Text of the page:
By Mark Jones
Cork 0-19, Offaly 0-16
DUBLIN — The rain may have bucketted down, bringing an end to a summer that really never got started, but hurling once again proved itself to be the "Riverdance" of Irish sport. Both Cork and Offaly skidded and skated over a treacherous Croke Park surface last Sunday to produce a memorable All-Ireland semifinal, at the end of which Cork were celebrating a place in the September decider for the first time in seven years.
For what seemed an age, every Cork salvo would be canceled out by an Offaly score. Jimmy Barry-Murphy’s young charges would pick off a point and immediately the more experienced Offalymen would reply. So it ebbed and flowed for over an hour until suddenly and unexpectedly, Cork broke free to rattle off the last five points of the game.
Before that joyous rush of scoring, you would certainly have bet a few quid on a draw such was the minimal gap between the teams. But whether it was the exuberance of youth or unadulterated skill, Kevin Murray and Ben O’Connor had the confidence to flash the ball over the bar with real brio in those dramatic closing stages.
"Offaly showed what tough All-Ireland champions they are," said a breathless Barry-Murphy afterward. "They died hard out there. But I though we finished stronger and what pleased me most was that every player, including all the subs, gave unbelievable commitment."
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There was no denying it. Cork fought with the sort of hunger that belied their standing as championship newcomers. Offaly probably should have been further ahead than 0-10 to 0-9 at the interval, as for the most part they controlled the first half with the imperious Brian Whelahan and Johnny Dooley making vital contributions.
But they snoozed at the start of the second-half as Mickey O’Connell, Seanie McGrath, O’Connor and sub Alan Browne fired over four points in succession. Typically, Offaly got their act together again as the nip and tuck continued at a furious pace with John Troy, Johnny Pilkington and Billy Dooley all taking points to level the scores one more time.
Then it seemed as if Offaly took a deep breath and made one final effort to kill the contest off. Whelahan struck a free and Johnny Pilkington and Johnny Dooley both hit points to give the midlanders an important advantage.
"When we went two up there, we should have held our lead," said manager Michael Bond. "On reflection, we deserved to win, we were the better team. Most of their scores were from frees, many of them dubious frees, quite frankly."
That implicit criticism of referee Dickie Murphy underpinned Offaly’s hangdog post mortem. Seven of Deane’s 10-point haul were from frees awarded against the losers. Bond certainly wasn’t happy with Murphy’s performance.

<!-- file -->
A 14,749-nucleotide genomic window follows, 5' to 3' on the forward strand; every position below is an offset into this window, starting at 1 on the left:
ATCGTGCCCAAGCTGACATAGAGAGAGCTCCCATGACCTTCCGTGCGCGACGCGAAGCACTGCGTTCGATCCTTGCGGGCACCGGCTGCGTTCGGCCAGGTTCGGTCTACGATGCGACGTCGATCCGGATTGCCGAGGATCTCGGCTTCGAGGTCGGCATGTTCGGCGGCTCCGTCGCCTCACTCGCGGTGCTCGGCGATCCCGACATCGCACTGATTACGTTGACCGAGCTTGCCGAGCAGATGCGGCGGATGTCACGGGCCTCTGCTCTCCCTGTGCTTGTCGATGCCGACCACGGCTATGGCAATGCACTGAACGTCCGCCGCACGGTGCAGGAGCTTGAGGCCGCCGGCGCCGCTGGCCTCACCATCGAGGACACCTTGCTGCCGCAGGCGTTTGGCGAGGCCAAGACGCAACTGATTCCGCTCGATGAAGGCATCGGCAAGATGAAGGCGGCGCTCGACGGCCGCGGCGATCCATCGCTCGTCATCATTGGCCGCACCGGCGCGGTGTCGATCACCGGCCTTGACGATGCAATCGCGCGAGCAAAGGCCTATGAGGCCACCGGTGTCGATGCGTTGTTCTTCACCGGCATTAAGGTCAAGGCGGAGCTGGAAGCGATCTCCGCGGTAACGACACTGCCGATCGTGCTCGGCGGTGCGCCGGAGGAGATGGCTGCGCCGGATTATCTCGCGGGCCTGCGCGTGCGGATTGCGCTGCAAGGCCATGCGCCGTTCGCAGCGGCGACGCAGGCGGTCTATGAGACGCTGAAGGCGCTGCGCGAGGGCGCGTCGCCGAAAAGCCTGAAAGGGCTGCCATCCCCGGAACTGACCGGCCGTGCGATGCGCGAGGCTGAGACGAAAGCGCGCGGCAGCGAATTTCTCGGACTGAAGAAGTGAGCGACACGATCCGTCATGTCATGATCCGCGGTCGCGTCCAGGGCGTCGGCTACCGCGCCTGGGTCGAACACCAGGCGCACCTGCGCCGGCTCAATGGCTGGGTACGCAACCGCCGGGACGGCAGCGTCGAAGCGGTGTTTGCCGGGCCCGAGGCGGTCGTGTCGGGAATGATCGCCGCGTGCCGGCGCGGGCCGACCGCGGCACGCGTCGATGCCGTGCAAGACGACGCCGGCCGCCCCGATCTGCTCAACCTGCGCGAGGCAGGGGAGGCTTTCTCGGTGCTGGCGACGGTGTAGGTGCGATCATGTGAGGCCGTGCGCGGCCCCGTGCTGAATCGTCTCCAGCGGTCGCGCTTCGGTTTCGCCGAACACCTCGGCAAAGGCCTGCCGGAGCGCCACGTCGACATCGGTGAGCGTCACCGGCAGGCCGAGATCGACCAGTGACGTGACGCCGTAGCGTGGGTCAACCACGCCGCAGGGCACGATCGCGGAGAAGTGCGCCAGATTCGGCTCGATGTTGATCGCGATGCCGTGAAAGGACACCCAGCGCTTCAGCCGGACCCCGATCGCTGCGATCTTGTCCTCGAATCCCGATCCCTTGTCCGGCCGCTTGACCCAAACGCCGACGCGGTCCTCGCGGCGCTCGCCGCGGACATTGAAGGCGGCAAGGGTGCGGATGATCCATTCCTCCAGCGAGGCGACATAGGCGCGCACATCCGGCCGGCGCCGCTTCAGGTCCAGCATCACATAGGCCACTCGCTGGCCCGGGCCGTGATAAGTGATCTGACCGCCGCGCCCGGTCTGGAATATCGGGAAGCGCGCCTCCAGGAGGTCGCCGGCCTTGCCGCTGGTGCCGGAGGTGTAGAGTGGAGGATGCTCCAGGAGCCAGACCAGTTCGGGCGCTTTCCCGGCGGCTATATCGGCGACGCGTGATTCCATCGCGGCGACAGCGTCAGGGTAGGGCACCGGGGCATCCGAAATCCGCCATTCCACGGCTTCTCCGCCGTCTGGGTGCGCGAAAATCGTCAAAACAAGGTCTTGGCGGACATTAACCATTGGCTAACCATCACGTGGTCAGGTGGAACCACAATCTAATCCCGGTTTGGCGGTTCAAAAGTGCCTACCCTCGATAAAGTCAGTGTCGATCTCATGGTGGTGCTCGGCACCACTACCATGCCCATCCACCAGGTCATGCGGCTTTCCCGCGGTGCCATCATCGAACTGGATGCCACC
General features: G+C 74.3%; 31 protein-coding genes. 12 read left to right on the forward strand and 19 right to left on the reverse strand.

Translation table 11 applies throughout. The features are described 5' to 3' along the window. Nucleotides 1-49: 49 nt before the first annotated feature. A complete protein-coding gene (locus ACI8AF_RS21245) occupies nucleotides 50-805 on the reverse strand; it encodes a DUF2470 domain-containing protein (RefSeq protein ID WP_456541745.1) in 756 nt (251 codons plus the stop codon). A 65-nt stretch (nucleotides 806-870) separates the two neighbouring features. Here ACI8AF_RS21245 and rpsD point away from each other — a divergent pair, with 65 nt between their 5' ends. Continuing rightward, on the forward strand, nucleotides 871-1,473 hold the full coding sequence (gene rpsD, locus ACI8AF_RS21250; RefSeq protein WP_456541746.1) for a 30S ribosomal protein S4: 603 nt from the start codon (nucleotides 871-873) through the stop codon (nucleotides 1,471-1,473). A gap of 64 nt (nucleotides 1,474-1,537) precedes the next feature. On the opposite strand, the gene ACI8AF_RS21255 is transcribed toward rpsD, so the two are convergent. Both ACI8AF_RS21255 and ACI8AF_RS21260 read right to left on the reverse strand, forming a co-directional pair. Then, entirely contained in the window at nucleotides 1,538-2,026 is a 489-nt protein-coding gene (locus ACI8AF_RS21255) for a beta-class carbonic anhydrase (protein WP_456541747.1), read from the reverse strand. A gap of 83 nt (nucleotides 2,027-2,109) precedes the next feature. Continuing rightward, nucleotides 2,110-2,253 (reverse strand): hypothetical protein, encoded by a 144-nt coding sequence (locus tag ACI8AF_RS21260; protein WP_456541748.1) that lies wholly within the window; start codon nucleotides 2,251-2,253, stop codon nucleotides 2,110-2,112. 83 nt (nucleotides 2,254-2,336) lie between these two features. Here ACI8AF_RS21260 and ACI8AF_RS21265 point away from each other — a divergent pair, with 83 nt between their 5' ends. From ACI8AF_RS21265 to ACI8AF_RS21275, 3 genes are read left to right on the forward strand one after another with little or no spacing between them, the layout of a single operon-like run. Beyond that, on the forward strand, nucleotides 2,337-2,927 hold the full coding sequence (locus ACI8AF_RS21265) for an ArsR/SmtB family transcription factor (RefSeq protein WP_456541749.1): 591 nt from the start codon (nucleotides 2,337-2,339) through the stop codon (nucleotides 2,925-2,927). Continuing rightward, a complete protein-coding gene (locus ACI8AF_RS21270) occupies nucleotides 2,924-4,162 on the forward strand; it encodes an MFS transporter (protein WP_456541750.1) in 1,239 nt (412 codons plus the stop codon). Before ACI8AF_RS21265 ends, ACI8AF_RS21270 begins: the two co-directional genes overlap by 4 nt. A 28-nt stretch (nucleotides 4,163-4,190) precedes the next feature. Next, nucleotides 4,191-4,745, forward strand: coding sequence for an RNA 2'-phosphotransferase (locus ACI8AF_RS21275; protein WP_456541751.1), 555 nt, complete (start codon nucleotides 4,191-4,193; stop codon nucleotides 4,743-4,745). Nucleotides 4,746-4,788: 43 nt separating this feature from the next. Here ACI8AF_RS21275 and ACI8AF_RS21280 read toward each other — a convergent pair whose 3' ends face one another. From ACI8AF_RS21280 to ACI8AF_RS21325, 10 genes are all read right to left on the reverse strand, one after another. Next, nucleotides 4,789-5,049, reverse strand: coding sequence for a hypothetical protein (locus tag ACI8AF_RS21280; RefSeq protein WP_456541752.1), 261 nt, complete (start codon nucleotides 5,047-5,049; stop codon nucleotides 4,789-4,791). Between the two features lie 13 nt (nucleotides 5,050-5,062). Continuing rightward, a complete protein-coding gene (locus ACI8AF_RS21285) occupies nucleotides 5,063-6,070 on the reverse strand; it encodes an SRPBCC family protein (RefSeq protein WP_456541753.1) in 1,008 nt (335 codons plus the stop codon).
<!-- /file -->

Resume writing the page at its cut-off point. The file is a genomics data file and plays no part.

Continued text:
"A few bad calls, all right," muttered a disappointed John Troy.
"Dickie Murphy won’t be getting any Christmas cards from us," was Whelahan’s view.
"At least I’m delighted that the team hurled well," added Whelahan whose team may now be on the point of breaking up as the likes of Joe Dooley and Martin Hanamy consider their futures. "In hurling terms, we’ve only been around for the last 20 years, but we’ve given great memories. I hope it’s not going to be 100 years again before we see Offaly in an All-Ireland series."
Referee Murphy may have infuriated Offaly, but as one team was contemplating an uncertain future, another was coming of age. Bolstering Barry-Murphy’s youngsters — as many as six players had made their championship debuts in the earlier Munster championship game against Waterford — was Brian Corcoran, who vied with Whelahan for the Man of the Match award.
The only survivor from Cork’s last All-Ireland final appearance back in 1992, Corcoran marshaled his defense superbly from center back. Behind him, Diarmuid O’Sullivan and John Browne were also tremendously effective in keeping the Offaly attack at bay, while up front, both McGrath and Deane had their moments.
With Offaly looking to improve on their two-point lead with just 7 minutes left, Cork began the game’s decisive move. Kevin Murray clipped over the first point and then a hotly disputed free against Troy for picking the ball off the ground presented Deane with the chance to equalize.
Within seconds, O’Connor hit a majestic score from wide out on the right sideline before Fergal McCormack and Deane once again, finished the job in style. In between, Offaly had come prowling for a goal and Paudie Mulhare saw his ground shot bobble wide of the post. But Cork were through to face either Kilkenny or Clare on the last day of the season.
Tipperary made it through to the All-Ireland minor hurling final with a 3-13 to 1-8 win over Wexford, while in football, the minors of Down took the Ulster title by beating Donegal 2-7 to 0-9 in a replay and Dublin got the better of Wexford by 2-13 to 1-12 in the replayed Leinster decider.
A late goal by Sinead Millea gave Kilkenny a dramatic 2-12 to 1-13 victory in the first of the All-Ireland camogie semifinals at Parnell Park. Tipperary were easy winners over Down in the second semifinal on a scoreline of 6-22 to 1-3.